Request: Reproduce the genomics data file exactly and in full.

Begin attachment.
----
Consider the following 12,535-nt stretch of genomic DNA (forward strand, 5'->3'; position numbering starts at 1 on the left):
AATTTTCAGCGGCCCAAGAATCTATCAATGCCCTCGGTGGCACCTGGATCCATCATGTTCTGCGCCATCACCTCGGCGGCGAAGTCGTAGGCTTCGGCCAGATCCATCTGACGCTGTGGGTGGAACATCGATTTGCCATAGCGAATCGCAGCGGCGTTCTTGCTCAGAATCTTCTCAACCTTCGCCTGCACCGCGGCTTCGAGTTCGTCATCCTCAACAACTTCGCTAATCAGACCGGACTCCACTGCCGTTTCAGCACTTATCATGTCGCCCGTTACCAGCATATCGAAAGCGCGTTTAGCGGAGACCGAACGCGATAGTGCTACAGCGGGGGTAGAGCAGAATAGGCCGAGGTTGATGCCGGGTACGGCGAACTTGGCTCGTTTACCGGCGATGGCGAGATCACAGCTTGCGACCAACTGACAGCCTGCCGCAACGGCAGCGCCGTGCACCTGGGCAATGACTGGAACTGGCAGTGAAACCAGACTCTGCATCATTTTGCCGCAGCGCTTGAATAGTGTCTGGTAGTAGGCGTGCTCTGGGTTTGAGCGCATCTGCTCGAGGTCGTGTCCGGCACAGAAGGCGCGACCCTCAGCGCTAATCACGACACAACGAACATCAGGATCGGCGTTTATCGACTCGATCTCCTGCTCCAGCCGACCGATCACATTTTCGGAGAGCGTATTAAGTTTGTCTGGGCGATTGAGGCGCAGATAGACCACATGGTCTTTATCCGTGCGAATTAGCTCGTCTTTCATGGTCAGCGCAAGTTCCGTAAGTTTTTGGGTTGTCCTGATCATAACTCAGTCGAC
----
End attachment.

Consider the following 12,535-nt stretch of genomic DNA (forward strand, 5'->3'; position numbering starts at 1 on the left):
AATTTTCAGCGGCCCAAGAATCTATCAATGCCCTCGGTGGCACCTGGATCCATCATGTTCTGCGCCATCACCTCGGCGGCGAAGTCGTAGGCTTCGGCCAGATCCATCTGACGCTGTGGGTGGAACATCGATTTGCCATAGCGAATCGCAGCGGCGTTCTTGCTCAGAATCTTCTCAACCTTCGCCTGCACCGCGGCTTCGAGTTCGTCATCCTCAACAACTTCGCTAATCAGACCGGACTCCACTGCCGTTTCAGCACTTATCATGTCGCCCGTTACCAGCATATCGAAAGCGCGTTTAGCGGAGACCGAACGCGATAGTGCTACAGCGGGGGTAGAGCAGAATAGGCCGAGGTTGATGCCGGGTACGGCGAACTTGGCTCGTTTACCGGCGATGGCGAGATCACAGCTTGCGACCAACTGACAGCCTGCCGCAACGGCAGCGCCGTGCACCTGGGCAATGACTGGAACTGGCAGTGAAACCAGACTCTGCATCATTTTGCCGCAGCGCTTGAATAGTGTCTGGTAGTAGGCGTGCTCTGGGTTTGAGCGCATCTGCTCGAGGTCGTGTCCGGCACAGAAGGCGCGACCCTCAGCGCTAATCACGACACAACGAACATCAGGATCGGCGTTTATCGACTCGATCTCCTGCTCCAGCCGACCGATCACATTTTCGGAGAGCGTATTAAGTTTGTCTGGGCGATTGAGGCGCAGATAGACCACATGGTCTTTATCCGTGCGAATTAGCTCGTCTTTCATGGTCAGCGCAAGTTCCGTAAGTTTTTGGGTTGTCCTGATCATAACTCAGTCGAC